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This year I am not going to travel or do anything else particularly adventurous.

This year, nothing special. Just this.

Can I be comfortable with that?

The truth is, of course, I don’t know what will happen this year. There could be big drama whether I plan it or not. I could get laid off from my job. My mammogram next week could produce results that would pivot my world on its axis. Don’t know.

But I’m not going to intentionally cook up something to keep my excitement level (and my stress level) high. I have a tendency to do that.

It’s mid-January, a time of non-eventfulness. As I gaze out the window at the cold, grey and white, the dullness of the scene mirrors my inner state. One step lower and it would feel like depression. Or would it? When emptiness threatens, I usually don’t give myself a chance to find out. I start a new project and get really busy. It takes mindfulness and self-restraint to just let things be instead of rushing in to make something happen. But that’s what I’m going to try to do.

I follow several blogs that regularly challenge their readers to seize control of their destinies, pursue their dreams, and dare to be extraordinary. I enjoy these blogs and partially endorse the sentiment, especially for the youngish people who write them and make up most of the readership. But I also think, “What’s wrong with ordinary?”

When we pay attention to the ordinary moments of life we sometimes find the extraordinary shimmering within them. But (from my more aged perspective) extraordinary is not something we really benefit from chasing after, trying to engineer, or (heaven forbid) contriving to be. And anyway… ordinary/extraordinary – what are they really but just thoughts?

This makes me think of a scene that I saw unfolding in Laos each morning outside my guest house. At dawn the temple bells would ring, and a short time later the monks would file out from the gates of their monasteries with alms bowls in hand. While laypeople (mostly Lao) kneeled on the sidewalk filling the bowls with sticky rice, hordes of tourists swarmed the scene, often obstructing the process, cameras flashing, striving for the perfect “monk shot.”

I can’t blame them. Monks are incredibly photogenic. And to a tourist’s eyes, including my own, the scene was exotic and extraordinary. We all felt the desire to grab a little of that spiritual vibe and take it home with us. It was worth traveling thousands of miles for, perhaps.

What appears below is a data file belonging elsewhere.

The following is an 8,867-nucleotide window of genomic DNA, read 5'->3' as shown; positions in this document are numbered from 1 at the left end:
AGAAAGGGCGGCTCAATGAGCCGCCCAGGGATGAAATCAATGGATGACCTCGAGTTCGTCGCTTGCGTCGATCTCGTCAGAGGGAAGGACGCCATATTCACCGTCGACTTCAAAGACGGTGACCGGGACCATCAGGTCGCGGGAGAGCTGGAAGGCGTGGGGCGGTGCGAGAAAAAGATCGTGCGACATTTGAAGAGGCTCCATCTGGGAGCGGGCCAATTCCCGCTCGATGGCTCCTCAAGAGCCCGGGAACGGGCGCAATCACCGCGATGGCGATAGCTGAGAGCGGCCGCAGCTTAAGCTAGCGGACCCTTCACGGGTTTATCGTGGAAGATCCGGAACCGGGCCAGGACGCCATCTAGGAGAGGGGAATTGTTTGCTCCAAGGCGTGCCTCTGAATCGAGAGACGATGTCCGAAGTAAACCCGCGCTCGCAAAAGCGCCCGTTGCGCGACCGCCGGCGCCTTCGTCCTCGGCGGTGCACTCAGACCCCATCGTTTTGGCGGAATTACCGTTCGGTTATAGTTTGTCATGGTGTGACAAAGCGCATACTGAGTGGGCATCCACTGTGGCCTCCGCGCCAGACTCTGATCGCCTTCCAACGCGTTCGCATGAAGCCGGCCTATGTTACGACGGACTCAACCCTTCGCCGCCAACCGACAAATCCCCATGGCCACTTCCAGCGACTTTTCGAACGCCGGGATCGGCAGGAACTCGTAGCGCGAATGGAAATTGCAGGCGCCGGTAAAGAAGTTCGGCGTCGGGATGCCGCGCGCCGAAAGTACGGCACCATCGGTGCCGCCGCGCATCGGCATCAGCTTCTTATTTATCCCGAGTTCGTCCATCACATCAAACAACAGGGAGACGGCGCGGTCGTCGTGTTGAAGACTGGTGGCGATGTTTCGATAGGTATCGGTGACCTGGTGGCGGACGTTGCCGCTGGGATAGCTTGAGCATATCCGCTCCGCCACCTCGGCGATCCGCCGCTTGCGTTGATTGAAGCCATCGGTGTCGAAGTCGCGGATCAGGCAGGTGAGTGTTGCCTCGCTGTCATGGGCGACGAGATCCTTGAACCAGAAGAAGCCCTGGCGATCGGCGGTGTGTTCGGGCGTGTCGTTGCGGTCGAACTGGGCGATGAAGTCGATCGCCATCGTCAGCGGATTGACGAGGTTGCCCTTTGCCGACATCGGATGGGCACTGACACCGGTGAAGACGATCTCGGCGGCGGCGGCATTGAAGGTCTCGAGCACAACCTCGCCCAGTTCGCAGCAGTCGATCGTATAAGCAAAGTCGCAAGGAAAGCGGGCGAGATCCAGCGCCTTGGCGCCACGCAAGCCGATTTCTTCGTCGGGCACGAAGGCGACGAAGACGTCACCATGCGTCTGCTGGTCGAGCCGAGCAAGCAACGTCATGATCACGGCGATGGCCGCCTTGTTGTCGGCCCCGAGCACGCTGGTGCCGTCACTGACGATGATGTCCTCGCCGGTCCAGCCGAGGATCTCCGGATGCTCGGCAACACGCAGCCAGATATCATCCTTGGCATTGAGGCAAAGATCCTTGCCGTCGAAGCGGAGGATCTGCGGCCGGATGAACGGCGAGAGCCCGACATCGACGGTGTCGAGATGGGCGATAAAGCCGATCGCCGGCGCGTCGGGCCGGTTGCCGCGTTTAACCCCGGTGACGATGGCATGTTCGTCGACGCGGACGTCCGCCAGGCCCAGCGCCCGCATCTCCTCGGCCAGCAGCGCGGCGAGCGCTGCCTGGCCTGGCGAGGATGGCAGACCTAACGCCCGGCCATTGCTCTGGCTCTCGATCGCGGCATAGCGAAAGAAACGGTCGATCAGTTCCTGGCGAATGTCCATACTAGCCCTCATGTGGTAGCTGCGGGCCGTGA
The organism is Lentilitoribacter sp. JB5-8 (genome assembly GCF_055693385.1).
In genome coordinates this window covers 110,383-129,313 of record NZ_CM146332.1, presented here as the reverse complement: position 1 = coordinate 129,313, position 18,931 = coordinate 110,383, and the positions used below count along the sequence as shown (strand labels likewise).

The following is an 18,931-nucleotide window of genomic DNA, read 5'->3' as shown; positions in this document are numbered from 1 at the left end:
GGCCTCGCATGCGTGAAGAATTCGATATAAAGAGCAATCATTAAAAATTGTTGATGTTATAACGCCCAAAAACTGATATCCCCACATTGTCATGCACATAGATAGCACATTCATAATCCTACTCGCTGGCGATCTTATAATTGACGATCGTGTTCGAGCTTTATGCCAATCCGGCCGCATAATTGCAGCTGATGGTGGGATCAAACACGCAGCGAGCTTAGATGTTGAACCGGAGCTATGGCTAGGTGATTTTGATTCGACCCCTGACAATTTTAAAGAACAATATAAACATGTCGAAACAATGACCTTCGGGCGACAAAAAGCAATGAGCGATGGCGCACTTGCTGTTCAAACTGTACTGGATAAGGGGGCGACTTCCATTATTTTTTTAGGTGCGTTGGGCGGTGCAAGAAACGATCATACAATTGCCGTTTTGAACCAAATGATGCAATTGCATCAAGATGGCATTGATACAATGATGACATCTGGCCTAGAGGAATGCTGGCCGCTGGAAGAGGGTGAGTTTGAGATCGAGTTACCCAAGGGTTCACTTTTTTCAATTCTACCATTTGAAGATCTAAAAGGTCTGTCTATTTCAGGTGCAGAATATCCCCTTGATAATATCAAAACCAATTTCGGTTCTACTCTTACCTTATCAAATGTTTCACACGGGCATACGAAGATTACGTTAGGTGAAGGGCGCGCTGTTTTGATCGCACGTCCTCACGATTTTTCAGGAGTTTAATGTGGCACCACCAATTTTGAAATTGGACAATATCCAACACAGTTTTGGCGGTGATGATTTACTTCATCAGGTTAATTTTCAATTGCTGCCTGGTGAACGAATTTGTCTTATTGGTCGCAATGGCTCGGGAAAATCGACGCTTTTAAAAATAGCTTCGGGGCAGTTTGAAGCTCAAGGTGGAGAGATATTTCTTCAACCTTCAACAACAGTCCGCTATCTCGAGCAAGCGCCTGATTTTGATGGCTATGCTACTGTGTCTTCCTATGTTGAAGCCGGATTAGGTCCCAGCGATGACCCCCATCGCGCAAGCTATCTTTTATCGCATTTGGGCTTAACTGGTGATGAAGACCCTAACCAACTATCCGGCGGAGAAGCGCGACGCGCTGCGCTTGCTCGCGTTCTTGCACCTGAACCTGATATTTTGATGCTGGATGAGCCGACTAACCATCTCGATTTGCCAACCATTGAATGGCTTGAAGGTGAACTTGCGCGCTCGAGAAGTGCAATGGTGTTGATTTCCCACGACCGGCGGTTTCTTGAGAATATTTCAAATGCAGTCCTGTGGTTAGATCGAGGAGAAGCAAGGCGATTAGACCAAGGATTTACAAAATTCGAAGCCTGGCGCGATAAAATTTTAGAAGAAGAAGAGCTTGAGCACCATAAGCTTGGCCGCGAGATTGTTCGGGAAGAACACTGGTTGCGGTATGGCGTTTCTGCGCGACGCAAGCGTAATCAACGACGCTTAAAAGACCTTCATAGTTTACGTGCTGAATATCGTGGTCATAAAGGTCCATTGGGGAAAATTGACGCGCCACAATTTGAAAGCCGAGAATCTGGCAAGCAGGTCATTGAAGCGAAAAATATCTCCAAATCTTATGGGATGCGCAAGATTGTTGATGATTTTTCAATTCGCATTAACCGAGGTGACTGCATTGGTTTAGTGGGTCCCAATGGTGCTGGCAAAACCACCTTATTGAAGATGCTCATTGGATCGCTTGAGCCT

But what was life like for the monks, these exemplars of specialness, of this extraordinary spirituality? Most of them had probably never ventured more than 50 miles from the spot we were in. Each morning they heard the same wakeup bell, chanted the same chants, ate the same white rice. Extraordinarily dull? I don’t think so. Just ordinary life, lived moment by moment.

After my trip, what with the jet-lag and all, it has been taking a while for my mind to settle down. I keep jumping from memories of Laos to future fantasies about the next trip I want to take. The everyday life to which I have returned seems pretty flat.

But in Zen practice, everyday life is what it’s all about. Only by developing our ability to pay attention to what’s happening here and now, can we take in anything in a deep and satisfying way.

And while travel makes this attention easier – the newness and strangeness jolt us awake – we can theoretically do it anywhere, anytime.

So this Sunday morning, I decided it was time to corral my jumpy, foggy mind, and try to be more mindful. I sat for a good while…my first decent meditation all week. And then John and I took a walk to Millway Beach.

“Let’s be silent while we walk today,” I suggested. I wanted to to try attend to the subtle sounds and smells of impending spring, and to enjoy some quiet companionship instead of spinning off into ideas and yakking.

Near the beach, we passed over the bridge where the water flows from the harbor side into a deep pool fringed by marsh. We paused and looked over the railing for a moment at the turbulent inflow of tide. Suddenly in the pool below there was a flash of motion. A small dolphin breeched the surface with a huff, and disappeared. About 30 seconds later it appeared again, and then again. We stood for about ten minutes watching it circling the pool in graceful arcs.

This was a marvelous and surprising and anything I’d seen in Laos. I could feel myself starting to get anchored back in the here and now.